The key to the new model in Chile? Not what one who has heard the common narrative on Chile’s economic growth would expect. “Most signifi cantly,” Castells explained, “I would say that in most of the economic and social discussions on Chile the key to the story that nobody talks about is the massive redistribution of wealth in housing, health, education and subsidies of all kinds.” The democratic liberal inclusive model follows in many ways the form of traditional social democracy: redistribution of wealth, through taxes, in the form of government transfers. One way to demonstrate the extent of economic redistribution in post-Pinochet Chile is to analyze the most common criticism leveled against Chile’s economy: income inequality. The difference between the highest-earning 20 percent and the lowest-earning 20 percent is approximately a magnitude of 14, an indicator that has remained essentially the same over the last 30 years. Yet if government transfers are included in the calculation of income, Castells argued, this number decreases to a magnitude of seven in the period after 1990. 
 
The benefi ts of this redistribution are evident in Chile’s 2002 census data. Education particularly saw dramatic improvements: by 2006, primary education was universal; secondary education had reached 90 percent; and higher education doubled in the 1990s and increased by 20 percent again in the fi rst years of the new century. Currently, in the 20 to 29 year-old cohort, approximately 24 percent are enrolled in higher education, a number that is equal to the European Union. Other indicators from the census demonstrate widespread improvement in the Chilean standard of living: 72 percent of Chileans are homeowners; infant mortality is down to 10 per 1,000; and life expectancy is 80 years for women and 71 years for men. The CASEN survey of 2006 also demonstrated the effi ciency of state subsidies: 40 percent of education subsidies went to the poorest 20 percent of students, while the top 20 percent received 7 percent. These numbers were the same in every area of government transfers.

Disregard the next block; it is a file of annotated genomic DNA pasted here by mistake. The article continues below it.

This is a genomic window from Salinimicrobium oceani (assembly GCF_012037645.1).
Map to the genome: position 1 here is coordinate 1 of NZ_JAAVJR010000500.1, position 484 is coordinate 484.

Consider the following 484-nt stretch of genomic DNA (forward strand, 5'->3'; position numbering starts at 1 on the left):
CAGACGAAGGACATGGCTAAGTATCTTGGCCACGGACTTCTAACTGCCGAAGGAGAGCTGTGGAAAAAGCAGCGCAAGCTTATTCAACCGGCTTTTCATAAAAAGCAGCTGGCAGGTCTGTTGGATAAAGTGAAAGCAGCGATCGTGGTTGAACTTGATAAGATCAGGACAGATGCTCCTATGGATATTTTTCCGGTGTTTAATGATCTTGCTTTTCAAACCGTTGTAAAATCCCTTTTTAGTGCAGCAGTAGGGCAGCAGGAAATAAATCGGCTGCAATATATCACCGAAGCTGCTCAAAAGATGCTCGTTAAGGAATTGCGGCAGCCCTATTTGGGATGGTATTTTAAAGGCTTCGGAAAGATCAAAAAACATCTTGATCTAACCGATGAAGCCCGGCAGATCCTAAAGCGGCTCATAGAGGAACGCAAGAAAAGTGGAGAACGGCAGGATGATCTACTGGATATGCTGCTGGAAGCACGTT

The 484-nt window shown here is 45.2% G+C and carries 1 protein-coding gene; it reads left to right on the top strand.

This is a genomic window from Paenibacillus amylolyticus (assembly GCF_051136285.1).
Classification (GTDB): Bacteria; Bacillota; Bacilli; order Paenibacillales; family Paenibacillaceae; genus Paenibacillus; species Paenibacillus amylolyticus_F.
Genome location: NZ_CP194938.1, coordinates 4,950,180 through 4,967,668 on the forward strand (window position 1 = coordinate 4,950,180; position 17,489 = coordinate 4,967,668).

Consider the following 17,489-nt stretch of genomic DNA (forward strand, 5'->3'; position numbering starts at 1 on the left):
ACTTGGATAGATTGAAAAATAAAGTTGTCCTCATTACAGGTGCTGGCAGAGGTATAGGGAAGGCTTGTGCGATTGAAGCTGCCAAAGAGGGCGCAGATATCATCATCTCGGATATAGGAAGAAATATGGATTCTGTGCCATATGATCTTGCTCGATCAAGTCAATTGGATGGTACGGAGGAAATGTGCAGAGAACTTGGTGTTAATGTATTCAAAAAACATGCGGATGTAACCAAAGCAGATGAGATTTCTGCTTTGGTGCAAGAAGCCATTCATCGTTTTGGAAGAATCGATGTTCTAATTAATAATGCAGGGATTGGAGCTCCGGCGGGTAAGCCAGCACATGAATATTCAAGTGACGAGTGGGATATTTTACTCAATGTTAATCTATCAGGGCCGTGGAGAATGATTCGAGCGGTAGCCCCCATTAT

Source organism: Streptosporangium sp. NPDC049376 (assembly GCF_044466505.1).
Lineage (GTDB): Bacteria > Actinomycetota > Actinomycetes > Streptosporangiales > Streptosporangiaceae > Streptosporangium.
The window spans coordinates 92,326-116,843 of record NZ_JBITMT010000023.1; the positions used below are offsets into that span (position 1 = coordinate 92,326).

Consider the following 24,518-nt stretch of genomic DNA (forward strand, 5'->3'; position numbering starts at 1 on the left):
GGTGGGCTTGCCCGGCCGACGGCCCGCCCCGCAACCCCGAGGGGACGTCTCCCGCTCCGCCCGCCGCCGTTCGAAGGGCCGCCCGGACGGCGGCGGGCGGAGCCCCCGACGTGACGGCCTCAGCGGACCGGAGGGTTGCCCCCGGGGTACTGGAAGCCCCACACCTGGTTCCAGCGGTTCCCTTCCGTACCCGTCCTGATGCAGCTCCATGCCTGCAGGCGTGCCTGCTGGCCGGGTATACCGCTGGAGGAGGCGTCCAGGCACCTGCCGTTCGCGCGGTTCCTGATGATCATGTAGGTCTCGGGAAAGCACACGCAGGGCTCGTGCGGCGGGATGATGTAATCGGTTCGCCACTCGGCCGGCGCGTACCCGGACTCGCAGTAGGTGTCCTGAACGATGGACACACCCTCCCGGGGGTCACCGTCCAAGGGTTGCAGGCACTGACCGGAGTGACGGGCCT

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“Since 1990,” Castells emphasized, “[Chile’s democratic inclusive model] is clearly superior in economic terms, plus it’s much more redistributive in every possible aspect… and does not require an authoritarian regime.” How does this model work? Castells characterized Chile’s democratic liberal inclusive model as an export-oriented growth model based on an open economy, with extensive liberalization of external and internal markets. In descriptive terms, Castells described it as based on competitiveness, new lines of export and modernization of the production process. “But,” he was quick to point out, “with strategic intervention of the public sector: regulating microeconomic policy, tightly controlling credit, organizing studies of external trade and acting very decisively on social transfers.”